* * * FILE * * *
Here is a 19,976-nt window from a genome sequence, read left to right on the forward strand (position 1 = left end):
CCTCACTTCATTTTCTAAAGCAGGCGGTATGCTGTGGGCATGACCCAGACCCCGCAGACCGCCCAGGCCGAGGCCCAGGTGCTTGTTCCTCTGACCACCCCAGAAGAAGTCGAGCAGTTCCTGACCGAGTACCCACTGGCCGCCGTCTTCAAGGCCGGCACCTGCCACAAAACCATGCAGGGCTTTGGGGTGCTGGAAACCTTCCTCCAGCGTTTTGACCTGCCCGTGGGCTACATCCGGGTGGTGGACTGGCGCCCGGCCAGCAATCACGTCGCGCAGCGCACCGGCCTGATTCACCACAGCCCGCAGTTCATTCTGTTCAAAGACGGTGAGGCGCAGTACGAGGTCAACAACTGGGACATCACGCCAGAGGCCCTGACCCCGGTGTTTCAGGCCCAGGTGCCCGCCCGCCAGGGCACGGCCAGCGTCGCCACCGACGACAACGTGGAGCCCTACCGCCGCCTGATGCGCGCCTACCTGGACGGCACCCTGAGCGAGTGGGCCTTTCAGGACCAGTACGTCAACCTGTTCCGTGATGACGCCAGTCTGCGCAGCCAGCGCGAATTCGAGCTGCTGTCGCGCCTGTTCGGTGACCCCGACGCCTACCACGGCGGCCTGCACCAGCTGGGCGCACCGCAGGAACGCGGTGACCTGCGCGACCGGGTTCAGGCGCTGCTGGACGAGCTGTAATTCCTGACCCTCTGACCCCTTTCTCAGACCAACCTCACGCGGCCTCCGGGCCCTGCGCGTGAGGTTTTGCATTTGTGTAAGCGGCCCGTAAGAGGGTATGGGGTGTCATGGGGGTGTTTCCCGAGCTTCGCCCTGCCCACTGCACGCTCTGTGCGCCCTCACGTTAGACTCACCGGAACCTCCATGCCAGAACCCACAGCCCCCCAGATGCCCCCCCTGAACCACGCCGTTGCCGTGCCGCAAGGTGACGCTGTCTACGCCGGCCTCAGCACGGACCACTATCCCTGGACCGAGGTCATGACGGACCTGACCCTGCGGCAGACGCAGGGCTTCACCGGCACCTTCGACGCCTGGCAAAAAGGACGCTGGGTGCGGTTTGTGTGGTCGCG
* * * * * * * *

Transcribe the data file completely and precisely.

Here is a 19,976-nt window from a genome sequence, read left to right on the forward strand (position 1 = left end):
CCTCACTTCATTTTCTAAAGCAGGCGGTATGCTGTGGGCATGACCCAGACCCCGCAGACCGCCCAGGCCGAGGCCCAGGTGCTTGTTCCTCTGACCACCCCAGAAGAAGTCGAGCAGTTCCTGACCGAGTACCCACTGGCCGCCGTCTTCAAGGCCGGCACCTGCCACAAAACCATGCAGGGCTTTGGGGTGCTGGAAACCTTCCTCCAGCGTTTTGACCTGCCCGTGGGCTACATCCGGGTGGTGGACTGGCGCCCGGCCAGCAATCACGTCGCGCAGCGCACCGGCCTGATTCACCACAGCCCGCAGTTCATTCTGTTCAAAGACGGTGAGGCGCAGTACGAGGTCAACAACTGGGACATCACGCCAGAGGCCCTGACCCCGGTGTTTCAGGCCCAGGTGCCCGCCCGCCAGGGCACGGCCAGCGTCGCCACCGACGACAACGTGGAGCCCTACCGCCGCCTGATGCGCGCCTACCTGGACGGCACCCTGAGCGAGTGGGCCTTTCAGGACCAGTACGTCAACCTGTTCCGTGATGACGCCAGTCTGCGCAGCCAGCGCGAATTCGAGCTGCTGTCGCGCCTGTTCGGTGACCCCGACGCCTACCACGGCGGCCTGCACCAGCTGGGCGCACCGCAGGAACGCGGTGACCTGCGCGACCGGGTTCAGGCGCTGCTGGACGAGCTGTAATTCCTGACCCTCTGACCCCTTTCTCAGACCAACCTCACGCGGCCTCCGGGCCCTGCGCGTGAGGTTTTGCATTTGTGTAAGCGGCCCGTAAGAGGGTATGGGGTGTCATGGGGGTGTTTCCCGAGCTTCGCCCTGCCCACTGCACGCTCTGTGCGCCCTCACGTTAGACTCACCGGAACCTCCATGCCAGAACCCACAGCCCCCCAGATGCCCCCCCTGAACCACGCCGTTGCCGTGCCGCAAGGTGACGCTGTCTACGCCGGCCTCAGCACGGACCACTATCCCTGGACCGAGGTCATGACGGACCTGACCCTGCGGCAGACGCAGGGCTTCACCGGCACCTTCGACGCCTGGCAAAAAGGACGCTGGGTGCGGTTTGTGTGGTCGCG